Press Releases Archives - Page 2 of 23


  • January 9th, 2020

    FOR IMMEDIATE RELEASE

    Contact:

    Kya Marienfeld, Southern Utah Wilderness Alliance, 435-259-5440, kya@suwa.org
    Laura Welp, Western Watersheds Project, 435-899-0204, laura@westernwatersheds.org
    Mary O’Brien, Grand Canyon Trust, 435-259-6205, mobrien@grandcanyontrust.org

    Moab, UT (January 9, 2020) – On New Year’s Eve, the Utah office of the Bureau of Land Management (BLM) announced a five-year, $75 million-dollar financial agreement to support the continued destruction of pinyon pine, juniper, and sagebrush ecosystems throughout Utah.

    The BLM committed up to $75 million dollars to the Utah Watershed Restoration Initiative (UWRI), a partnership of federal and state agencies and public land grazing and hunting interests. UWRI has clearcut and mechanically “treated” hundreds of thousands of acres of public lands in Utah in the name of restoration since its inception 12 years ago.

    Recent scientific literature clearly outlines the risks associated with large-scale surface disturbing activities, such as chaining or mulching live pinyon pine and juniper forests, yet the BLM and UWRI have almost always ignored this information and instead forged ahead with an antiquated, unscientific approach to land management that more often than not converts the “treated” areas into exotic forage and invasive species.

    “The BLM’s commitment to fund the Utah Watershed Restoration Initiative over the next five years represents the worst of the Trump administration’s war on science and refusal to acknowledge the global climate crisis we’re witnessing on a daily basis,” said Kya Marienfeld, wildlands attorney with the Southern Utah Wilderness Alliance. “Rather than destroying large native ecosystems, the BLM should be working to preserve the ecological integrity of intact landscapes in order to mitigate the ongoing climate crisis. ”

    “Utah’s public lands are forever scarred by 60 years of counterproductive vegetation removal projects, which have historically done little more than increase non-native forage for cattle,” said Laura Welp, Ecosystems Specialist with Western Watersheds Project. “These destructive projects are based on fundamentally flawed concepts and failure should be expected. Continuing down the current path of promoting large-scale pinyon pine, juniper, and sagebrush clearcuts that are driven by funding rather than science spells disaster for Utah’s remarkable public lands.”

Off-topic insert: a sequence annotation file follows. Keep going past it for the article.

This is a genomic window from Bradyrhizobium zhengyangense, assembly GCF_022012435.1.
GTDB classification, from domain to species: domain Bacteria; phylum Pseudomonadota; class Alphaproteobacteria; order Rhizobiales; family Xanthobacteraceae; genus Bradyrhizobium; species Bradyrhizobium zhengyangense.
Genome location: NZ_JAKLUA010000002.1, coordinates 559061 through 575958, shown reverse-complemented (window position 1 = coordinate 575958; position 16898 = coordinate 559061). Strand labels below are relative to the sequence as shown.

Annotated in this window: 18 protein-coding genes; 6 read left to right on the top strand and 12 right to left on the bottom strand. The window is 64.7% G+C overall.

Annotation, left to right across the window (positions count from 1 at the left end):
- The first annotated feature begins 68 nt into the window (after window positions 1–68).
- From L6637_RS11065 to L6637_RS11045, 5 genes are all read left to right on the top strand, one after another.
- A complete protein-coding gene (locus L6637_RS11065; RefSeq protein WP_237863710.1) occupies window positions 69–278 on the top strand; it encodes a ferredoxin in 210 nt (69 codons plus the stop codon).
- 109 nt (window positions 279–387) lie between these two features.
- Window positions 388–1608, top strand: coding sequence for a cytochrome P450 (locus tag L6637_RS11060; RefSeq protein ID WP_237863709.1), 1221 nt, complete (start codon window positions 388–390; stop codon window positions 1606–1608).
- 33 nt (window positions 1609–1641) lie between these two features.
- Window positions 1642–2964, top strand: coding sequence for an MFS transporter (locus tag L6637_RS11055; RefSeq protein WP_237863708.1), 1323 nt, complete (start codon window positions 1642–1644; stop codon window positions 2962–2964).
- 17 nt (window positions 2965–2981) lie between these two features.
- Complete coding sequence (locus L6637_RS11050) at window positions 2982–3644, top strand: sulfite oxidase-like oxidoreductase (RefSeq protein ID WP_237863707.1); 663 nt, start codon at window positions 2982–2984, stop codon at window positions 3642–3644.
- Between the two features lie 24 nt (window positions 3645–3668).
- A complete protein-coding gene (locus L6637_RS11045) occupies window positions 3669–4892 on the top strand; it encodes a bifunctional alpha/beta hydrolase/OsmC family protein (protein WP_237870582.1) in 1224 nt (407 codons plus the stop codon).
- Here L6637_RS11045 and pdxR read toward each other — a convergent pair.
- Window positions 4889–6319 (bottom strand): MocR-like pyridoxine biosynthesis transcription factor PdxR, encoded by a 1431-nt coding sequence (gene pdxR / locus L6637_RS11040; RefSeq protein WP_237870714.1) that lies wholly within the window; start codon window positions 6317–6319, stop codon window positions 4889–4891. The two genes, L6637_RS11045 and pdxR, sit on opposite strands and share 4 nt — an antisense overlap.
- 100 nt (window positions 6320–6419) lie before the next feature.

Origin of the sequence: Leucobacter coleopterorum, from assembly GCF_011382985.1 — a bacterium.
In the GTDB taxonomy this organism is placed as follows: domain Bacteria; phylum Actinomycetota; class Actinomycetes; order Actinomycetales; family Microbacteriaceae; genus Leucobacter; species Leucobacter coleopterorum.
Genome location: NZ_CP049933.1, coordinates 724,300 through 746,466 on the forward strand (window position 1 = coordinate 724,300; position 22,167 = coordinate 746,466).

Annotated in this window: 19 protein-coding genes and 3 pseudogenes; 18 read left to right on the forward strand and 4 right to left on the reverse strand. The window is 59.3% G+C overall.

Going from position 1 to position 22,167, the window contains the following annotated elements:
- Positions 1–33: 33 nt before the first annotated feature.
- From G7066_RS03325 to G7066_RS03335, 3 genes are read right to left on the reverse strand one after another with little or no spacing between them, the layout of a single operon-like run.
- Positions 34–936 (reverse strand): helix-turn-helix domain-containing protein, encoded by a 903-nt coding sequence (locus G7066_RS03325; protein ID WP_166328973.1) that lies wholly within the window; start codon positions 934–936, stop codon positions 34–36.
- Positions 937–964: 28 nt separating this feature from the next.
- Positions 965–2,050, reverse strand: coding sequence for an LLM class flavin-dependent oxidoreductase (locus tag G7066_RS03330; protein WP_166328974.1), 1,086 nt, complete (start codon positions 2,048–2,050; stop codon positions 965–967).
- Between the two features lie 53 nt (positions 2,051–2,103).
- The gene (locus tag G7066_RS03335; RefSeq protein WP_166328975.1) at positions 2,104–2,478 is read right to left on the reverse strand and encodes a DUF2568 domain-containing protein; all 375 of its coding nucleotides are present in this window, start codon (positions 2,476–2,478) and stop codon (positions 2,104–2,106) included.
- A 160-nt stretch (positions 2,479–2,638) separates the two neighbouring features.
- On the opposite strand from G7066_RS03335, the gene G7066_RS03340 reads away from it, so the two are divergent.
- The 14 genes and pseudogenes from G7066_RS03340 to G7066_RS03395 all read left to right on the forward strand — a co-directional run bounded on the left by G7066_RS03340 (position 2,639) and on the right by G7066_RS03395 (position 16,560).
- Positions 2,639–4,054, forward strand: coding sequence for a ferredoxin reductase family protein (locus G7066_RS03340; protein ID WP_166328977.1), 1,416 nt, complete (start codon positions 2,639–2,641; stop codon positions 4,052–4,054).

“While a rare BLM project funded by UWRI is actually committed to diverse public input and species other than livestock and big game, most are hell-bent on clearing out pinyon pine, juniper, and sagebrush to make room for livestock forage, and then UWRI and land managers never look back when the land has been reduced to cheatgrass, tumbleweed, bare soil, and/or a feedlot of non-native forage grasses,” said Mary O’Brien, Utah Forests Program Director with Grand Canyon Trust.

    “Not only does the agreement represent a gross misuse of taxpayer funding, it also supports a partnership that has continually ignored best available scientific information regarding the risk of large-scale surface disturbing activities and the need to bolster climate resiliency by maintaining native ecosystems in a hotter, drier desert Southwest,” added Marienfeld.

    Additional Resources

    More information, including recent scientific literature and reports on the risks of BLM’s vegetation removal program, is available here.

    BLM press announcement.

    Link to this press release here.

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  • December 16th, 2019

    Offers public only 30 days, including over the holidays, to submit comments on a plan that has been years in the making.

    FOR IMMEDIATE RELEASE

    Contact: 

    Laura Peterson, Southern Utah Wilderness Alliance, 801-236-3762, laura@suwa.org
    Soren Jespersen, The Wilderness Society, 970-819-7377, soren_jespersen@tws.org

    Salt Lake City, UT (December 16, 2019) – On Friday, December 13, the Bureau of Land Management (BLM) quietly released a draft travel management plan for the San Rafael Desert in Emery County, Utah that will forever change the area’s stunning and remote wild lands, turning it into a playground for off-road vehicles.

    The San Rafael Desert travel plan is the first of thirteen travel plans that BLM will complete over the next six years as a part of a court-supervised settlement agreement with conservation and off-road vehicle groups. These thirteen travel plans will determine where motorized vehicles will be allowed in some of Utah’s wildest public lands, including the Dirty Devil, San Rafael Swell and Vermillion Cliffs.

    The San Rafael Desert is a sublime area of Utah’s backcountry, encompassing the newly-designated Labyrinth Canyon Wilderness and wilderness-quality lands such as Sweetwater Reef and the San Rafael River. It features stunning redrock canyons, important cultural sites, and an outstanding diversity of native pollinators (bees and wasps). BLM’s draft plan would inundate this remote area with off-road vehicle routes, more than doubling the miles open to motorized vehicles from 300 miles to more than 775 miles.

    Labyrinth Canyon, (c) Ray Bloxham/Southern Utah Wilderness Alliance. Re-use with attribution permitted.